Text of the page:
Sticky Messaging

We used to talk a lot about stickiness of websites and eyeballs back in the late 1990s. The word still has some attraction and is a key point in the recent McKinsey interview with Chip Heath. Chip is a professor of Organizational Behavior at Stanford University’s Graduate School of Business.

“The key to effective communication: make it simple, make it concrete, and make it surprising.”

Although the article is primarily around what executives need to do to make their messaging and ideas stick with diverse audiences, it has a lot of relevance for healthcare.

“A sticky idea is one that people understand when they hear it, that they remember later on, and that changes something about the way they think or act.”

Think about all the things you want to tell your patients or members or employees (or vice-versa all the things you patients want your healthcare companies to tell you):

  • There has been a change to your X (copay, formulary, network).
  • You have an opportunity to save money by doing X.
  • We are missing X data that will delay your coverage.
  • We see that X happened and wanted to gather data on your experience or proactively address your question.
  • Welcome to our plan. Have you registered on the website? Have you received your ID card?
  • Please take this Health Risk Assessment.
  • Your credit card has expired. Would you like to update it?
  • Your order is delayed. If this is an emergency, please do X?
  • We see you were on the website. Did you find what you needed?
  • Do you need a copy of your X (formulary, provider directory)?
  • You have not yet picked a Primary Care Physician. Would you like to do that now?
  • Did you receive the information that we sent you?
  • Are you following your physicians orders? Did you do X? Why or why not?
  • Our records show us that you are due for a X. (Flu shot, screening)
  • Are you using any over-the-counter products that we should have in our database to identify drug-drug interactions?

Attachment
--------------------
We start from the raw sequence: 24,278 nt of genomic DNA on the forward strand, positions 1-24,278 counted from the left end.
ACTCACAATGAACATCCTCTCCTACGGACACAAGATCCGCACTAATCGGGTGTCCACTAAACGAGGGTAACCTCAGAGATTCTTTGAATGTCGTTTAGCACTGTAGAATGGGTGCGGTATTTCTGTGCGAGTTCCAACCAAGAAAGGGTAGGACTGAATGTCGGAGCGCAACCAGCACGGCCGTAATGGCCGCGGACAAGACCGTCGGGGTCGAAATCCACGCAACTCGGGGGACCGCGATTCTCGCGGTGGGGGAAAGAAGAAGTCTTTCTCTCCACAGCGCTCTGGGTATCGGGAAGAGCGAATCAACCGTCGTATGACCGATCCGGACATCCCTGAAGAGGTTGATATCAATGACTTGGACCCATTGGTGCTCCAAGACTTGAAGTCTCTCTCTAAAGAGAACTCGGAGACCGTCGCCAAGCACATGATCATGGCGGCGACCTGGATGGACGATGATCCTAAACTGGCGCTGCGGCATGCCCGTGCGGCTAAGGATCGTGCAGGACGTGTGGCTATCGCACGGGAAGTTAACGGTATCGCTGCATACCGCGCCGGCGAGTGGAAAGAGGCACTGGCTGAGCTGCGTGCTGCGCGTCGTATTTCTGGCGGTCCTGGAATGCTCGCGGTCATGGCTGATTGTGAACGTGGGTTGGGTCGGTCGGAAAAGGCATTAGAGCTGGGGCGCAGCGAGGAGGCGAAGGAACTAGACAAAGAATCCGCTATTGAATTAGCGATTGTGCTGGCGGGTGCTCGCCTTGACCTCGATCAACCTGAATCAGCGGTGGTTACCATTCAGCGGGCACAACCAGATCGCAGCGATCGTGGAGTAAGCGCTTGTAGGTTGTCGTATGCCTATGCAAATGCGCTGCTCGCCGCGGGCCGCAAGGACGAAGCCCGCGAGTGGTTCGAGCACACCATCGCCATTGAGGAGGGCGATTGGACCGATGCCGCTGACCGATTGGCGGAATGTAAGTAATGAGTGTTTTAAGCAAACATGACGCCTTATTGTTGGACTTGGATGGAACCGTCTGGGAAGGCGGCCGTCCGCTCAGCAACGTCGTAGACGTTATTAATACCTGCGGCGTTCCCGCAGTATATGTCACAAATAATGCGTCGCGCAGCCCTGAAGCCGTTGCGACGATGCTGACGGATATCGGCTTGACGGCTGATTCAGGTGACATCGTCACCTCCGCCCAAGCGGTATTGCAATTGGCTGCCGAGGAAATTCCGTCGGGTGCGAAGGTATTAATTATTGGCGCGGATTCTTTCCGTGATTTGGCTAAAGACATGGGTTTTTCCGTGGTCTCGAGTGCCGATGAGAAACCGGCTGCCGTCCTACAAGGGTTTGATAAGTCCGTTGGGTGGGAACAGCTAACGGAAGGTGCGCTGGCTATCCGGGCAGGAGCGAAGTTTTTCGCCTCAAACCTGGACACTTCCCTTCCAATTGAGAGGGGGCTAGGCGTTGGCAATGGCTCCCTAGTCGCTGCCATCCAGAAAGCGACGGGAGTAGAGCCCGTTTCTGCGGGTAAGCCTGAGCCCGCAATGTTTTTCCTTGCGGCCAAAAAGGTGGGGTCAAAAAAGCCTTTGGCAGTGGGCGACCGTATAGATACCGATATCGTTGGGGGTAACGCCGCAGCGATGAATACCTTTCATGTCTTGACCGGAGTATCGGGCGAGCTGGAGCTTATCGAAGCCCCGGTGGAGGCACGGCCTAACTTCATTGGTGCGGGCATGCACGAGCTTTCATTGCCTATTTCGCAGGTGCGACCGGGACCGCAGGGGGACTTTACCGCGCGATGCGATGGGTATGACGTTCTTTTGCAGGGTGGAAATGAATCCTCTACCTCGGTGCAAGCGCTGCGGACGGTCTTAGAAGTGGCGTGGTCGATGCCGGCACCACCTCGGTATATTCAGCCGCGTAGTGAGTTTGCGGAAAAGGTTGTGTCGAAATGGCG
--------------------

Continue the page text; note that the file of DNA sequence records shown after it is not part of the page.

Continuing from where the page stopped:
• Please remember to refill your medication?
  • Are you having any side effects or complications associated with your recent medication or procedure?
  • Have you enrolled yet in our disease management (or incentive) program? Would you like more information?
  • Welcome to the plan.
  • We know it is time for open enrollment. We hope you will renew with us. We are offering a local meeting to help you learn more about your benefits. Would you like to attend?
  • X has changed with your drug, condition, etc. There is new information available at Y.

    Getting back to the article…He offers several good examples of sticky messages which are primarily what I would call rallying calls for organizations. In healthcare, the key is to find these simple messages that compel people to act. So, bottom lining it, he gives six basic traits:

  1. Simplicity – short and deep
  2. Unexpectedness – uncommon sense messages generate interest and curiosity
  3. Concreteness – his example is don’t say “seize leadership in the space race” but say “get an American on the moon in this decade”
  4. Credibility – this should be so easy in healthcare if you leverage all the people and stories out there
  5. Emotions
  6. Stories

He has a few great stories such as:

  • A Nordstrom’s person wrapping something bought at Macy’s just to make the customer happy. [And probably without point it out.]
  • A FedEx driver who forgot the key to a box simply unbolting the box from the ground and throwing it in the truck so they weren’t late.

These things reinforce the message while becoming a type of urban legend that stay with people. They evoke emotion in a simple way.

One good example I have from Express Scripts was around trying to motivate people to change from one drug to another. When Zocor was going generic, we decided to launch a huge multi-modal campaign to drive down Lipitor marketshare and move people to Zocor so that when it went generic everyone would win. [Clients would save; patients would save; and we would make more money.] It worked. But, prior to the program, we worked with linguists and others to design and test a set of messages. The one that resided best was “we have a secret that can save you money”. People were intrigued and listened. They felt like they were being let in on something that was important. We ended up positioning it similar to a Consumer Reports Best Buy. It worked.

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